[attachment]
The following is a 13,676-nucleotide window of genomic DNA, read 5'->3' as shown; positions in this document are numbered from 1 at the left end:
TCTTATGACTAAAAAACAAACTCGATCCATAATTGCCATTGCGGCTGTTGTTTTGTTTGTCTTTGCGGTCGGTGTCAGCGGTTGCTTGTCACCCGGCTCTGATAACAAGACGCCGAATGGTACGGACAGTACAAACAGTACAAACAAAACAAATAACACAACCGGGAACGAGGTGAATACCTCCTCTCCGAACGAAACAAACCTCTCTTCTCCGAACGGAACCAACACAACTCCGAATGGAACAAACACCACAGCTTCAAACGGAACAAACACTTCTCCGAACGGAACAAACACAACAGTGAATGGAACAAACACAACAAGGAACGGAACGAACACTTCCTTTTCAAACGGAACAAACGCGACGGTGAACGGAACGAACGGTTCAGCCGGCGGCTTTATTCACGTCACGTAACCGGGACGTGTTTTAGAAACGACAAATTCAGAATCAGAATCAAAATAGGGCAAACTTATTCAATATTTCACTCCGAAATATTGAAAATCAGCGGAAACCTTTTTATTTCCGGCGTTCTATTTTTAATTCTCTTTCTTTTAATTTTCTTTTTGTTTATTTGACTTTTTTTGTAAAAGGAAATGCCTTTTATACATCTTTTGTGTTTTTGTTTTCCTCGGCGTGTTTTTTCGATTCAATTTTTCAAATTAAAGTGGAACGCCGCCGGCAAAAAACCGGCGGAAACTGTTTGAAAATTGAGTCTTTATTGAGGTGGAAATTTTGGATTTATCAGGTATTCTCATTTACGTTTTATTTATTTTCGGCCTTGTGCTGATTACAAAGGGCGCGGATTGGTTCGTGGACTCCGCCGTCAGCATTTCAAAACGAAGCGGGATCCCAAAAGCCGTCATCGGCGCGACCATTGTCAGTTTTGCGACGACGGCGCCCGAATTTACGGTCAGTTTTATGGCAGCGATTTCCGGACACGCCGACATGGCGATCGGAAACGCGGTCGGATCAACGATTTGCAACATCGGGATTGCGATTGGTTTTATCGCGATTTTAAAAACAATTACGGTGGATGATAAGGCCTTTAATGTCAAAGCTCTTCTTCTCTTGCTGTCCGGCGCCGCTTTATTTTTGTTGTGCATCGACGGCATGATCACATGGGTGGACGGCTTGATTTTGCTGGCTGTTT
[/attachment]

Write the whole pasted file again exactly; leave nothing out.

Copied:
The following is a 13,676-nucleotide window of genomic DNA, read 5'->3' as shown; positions in this document are numbered from 1 at the left end:
TCTTATGACTAAAAAACAAACTCGATCCATAATTGCCATTGCGGCTGTTGTTTTGTTTGTCTTTGCGGTCGGTGTCAGCGGTTGCTTGTCACCCGGCTCTGATAACAAGACGCCGAATGGTACGGACAGTACAAACAGTACAAACAAAACAAATAACACAACCGGGAACGAGGTGAATACCTCCTCTCCGAACGAAACAAACCTCTCTTCTCCGAACGGAACCAACACAACTCCGAATGGAACAAACACCACAGCTTCAAACGGAACAAACACTTCTCCGAACGGAACAAACACAACAGTGAATGGAACAAACACAACAAGGAACGGAACGAACACTTCCTTTTCAAACGGAACAAACGCGACGGTGAACGGAACGAACGGTTCAGCCGGCGGCTTTATTCACGTCACGTAACCGGGACGTGTTTTAGAAACGACAAATTCAGAATCAGAATCAAAATAGGGCAAACTTATTCAATATTTCACTCCGAAATATTGAAAATCAGCGGAAACCTTTTTATTTCCGGCGTTCTATTTTTAATTCTCTTTCTTTTAATTTTCTTTTTGTTTATTTGACTTTTTTTGTAAAAGGAAATGCCTTTTATACATCTTTTGTGTTTTTGTTTTCCTCGGCGTGTTTTTTCGATTCAATTTTTCAAATTAAAGTGGAACGCCGCCGGCAAAAAACCGGCGGAAACTGTTTGAAAATTGAGTCTTTATTGAGGTGGAAATTTTGGATTTATCAGGTATTCTCATTTACGTTTTATTTATTTTCGGCCTTGTGCTGATTACAAAGGGCGCGGATTGGTTCGTGGACTCCGCCGTCAGCATTTCAAAACGAAGCGGGATCCCAAAAGCCGTCATCGGCGCGACCATTGTCAGTTTTGCGACGACGGCGCCCGAATTTACGGTCAGTTTTATGGCAGCGATTTCCGGACACGCCGACATGGCGATCGGAAACGCGGTCGGATCAACGATTTGCAACATCGGGATTGCGATTGGTTTTATCGCGATTTTAAAAACAATTACGGTGGATGATAAGGCCTTTAATGTCAAAGCTCTTCTTCTCTTGCTGTCCGGCGCCGCTTTATTTTTGTTGTGCATCGACGGCATGATCACATGGGTGGACGGCTTGATTTTGCTGGCTGTTT